Earl Warren famously would have a law come before him and constitutionality would be challenged and he'd say, well, is the law right? Is it nice? Is it good? Interesting questions, but not judicial questions. The question is, is it constitutional? There are lots of things that aren't right that are constitutional.
STEPHANOPOULOS: He may do that. And I have to say, as someone who has been in the middle of some of these meetings to pick a justice, that is always the first inclination at the first meeting. You want something way outside of the box, something -- someone in the Earl Warren model. And then the longer the process goes on, you go back to that appeals court just about every time. It's happened, as you say, nine times in a row.
WILL: Cautionary word -- Harriet Miers was outside the box.
STEPHANOPOULOS: Outside the box as well. Let's switch subjects now...
STEPHANOPOULOS: Another fallout from the Specter switch, obviously, the question of what does this mean for the Republican Party? There's been a lot of soul searching, even though Michael Steele and others, Gwen, saying this says a lot more about Arlen Specter than it does about the Republican Party. Yet it comes at a time, according to our Washington Post/ABC News poll, that the Republican Party is at its lowest point in more than 25 years.
IFILL: I think 21 percent of people identify as Republicans anymore, which may have something to do with just sinking party identification all around. But what's interesting about this is the refreshing nature of Arlen Specter's admission.
IFILL: He did say at some point, well, the party left me, I didn't leave the party. But then he went on to say, I looked at my polls. A politician who admits that he reads the polls -- even the president won't do that. We know that's not true.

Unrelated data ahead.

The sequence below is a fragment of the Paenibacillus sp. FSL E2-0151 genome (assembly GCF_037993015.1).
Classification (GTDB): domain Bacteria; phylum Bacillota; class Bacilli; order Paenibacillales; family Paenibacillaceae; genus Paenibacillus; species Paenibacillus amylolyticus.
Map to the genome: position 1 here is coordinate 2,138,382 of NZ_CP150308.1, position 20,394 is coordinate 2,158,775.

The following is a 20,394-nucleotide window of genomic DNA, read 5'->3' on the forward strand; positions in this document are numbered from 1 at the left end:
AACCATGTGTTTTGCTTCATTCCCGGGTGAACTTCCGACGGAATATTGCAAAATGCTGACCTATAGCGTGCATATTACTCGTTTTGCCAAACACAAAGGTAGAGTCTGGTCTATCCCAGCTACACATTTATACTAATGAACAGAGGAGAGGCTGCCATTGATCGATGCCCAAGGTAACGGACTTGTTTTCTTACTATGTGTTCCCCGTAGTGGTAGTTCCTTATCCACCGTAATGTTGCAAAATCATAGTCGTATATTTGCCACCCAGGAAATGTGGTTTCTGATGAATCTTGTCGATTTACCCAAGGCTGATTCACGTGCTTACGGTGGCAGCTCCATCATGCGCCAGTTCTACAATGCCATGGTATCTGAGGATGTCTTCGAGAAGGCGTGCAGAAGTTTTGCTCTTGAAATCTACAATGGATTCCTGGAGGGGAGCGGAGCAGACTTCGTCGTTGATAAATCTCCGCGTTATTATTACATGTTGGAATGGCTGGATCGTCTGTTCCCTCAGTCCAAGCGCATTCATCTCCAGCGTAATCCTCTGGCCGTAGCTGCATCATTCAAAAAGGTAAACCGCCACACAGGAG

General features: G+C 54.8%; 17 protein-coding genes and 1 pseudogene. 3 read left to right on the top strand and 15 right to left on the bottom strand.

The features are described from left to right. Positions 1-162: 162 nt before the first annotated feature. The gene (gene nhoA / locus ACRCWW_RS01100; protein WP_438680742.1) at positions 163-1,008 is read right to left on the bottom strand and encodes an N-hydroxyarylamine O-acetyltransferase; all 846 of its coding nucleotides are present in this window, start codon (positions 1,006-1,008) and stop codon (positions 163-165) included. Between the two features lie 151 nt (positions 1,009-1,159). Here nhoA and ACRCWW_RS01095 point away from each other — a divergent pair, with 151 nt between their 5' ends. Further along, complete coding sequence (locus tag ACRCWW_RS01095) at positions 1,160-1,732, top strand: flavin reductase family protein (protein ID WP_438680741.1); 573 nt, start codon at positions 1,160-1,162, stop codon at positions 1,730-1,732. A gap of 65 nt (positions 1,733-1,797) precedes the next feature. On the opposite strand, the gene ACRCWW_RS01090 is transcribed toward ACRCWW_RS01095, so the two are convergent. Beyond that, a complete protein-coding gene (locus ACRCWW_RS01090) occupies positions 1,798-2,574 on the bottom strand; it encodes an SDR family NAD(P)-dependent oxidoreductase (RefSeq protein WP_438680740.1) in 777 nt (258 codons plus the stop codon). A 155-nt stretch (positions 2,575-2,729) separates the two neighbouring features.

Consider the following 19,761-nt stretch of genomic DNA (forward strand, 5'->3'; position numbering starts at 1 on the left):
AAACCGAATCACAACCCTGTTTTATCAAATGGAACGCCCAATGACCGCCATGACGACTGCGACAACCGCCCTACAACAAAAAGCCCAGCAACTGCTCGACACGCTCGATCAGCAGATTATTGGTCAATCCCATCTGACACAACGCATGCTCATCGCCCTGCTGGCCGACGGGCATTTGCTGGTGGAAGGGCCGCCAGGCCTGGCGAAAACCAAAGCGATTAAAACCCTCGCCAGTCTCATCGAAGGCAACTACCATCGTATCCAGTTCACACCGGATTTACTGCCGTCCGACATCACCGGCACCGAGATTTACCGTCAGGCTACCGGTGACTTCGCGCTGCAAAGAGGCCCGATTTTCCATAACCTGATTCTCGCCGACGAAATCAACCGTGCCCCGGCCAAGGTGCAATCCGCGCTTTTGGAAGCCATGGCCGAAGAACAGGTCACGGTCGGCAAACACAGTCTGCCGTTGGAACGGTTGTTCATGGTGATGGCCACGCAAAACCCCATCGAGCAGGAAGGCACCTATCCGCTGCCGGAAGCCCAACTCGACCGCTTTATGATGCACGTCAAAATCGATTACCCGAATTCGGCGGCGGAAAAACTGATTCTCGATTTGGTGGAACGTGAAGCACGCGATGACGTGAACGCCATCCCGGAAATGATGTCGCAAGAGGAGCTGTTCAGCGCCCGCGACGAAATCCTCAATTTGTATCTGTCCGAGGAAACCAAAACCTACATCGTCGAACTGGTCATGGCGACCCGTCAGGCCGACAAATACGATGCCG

He's admitting that he can't win. Now, what it also raises the question of is whether it's more important that he be re-elected than that the Republican Party of Pennsylvania, however it's composed, be represented. It's been a very interesting thing, because I think the real thing you can tell about how concerned Republicans are, are people like Kay Bailey Hutchison, is not a raving liberal...
STEPHANOPOULOS: Senator from Texas.
IFILL: ... who says that she's worried about it. People like Lindsay Graham, senator from South Carolina, who is not a raving liberal, who says he's worried about it, he's worried about the direction of party and what this says about it.
STEPHANOPOULOS: And you have got a whole bunch of top Republicans, including Mitt Romney, Jeb Bush, Eric Cantor of Virginia, coming together, Haley Barbour of Mississippi, coming together in a new group yesterday to talk about outreach for the Republican Party, rebranding the Republican Party. Here is Jeb Bush in Northern Virginia.
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JEB BUSH: Our ideas need to be forward-looking and relevant. I just -- I felt like there was a lot of nostalgia for the good old days in the messaging, and it's great, but it doesn't draw people towards your cause.
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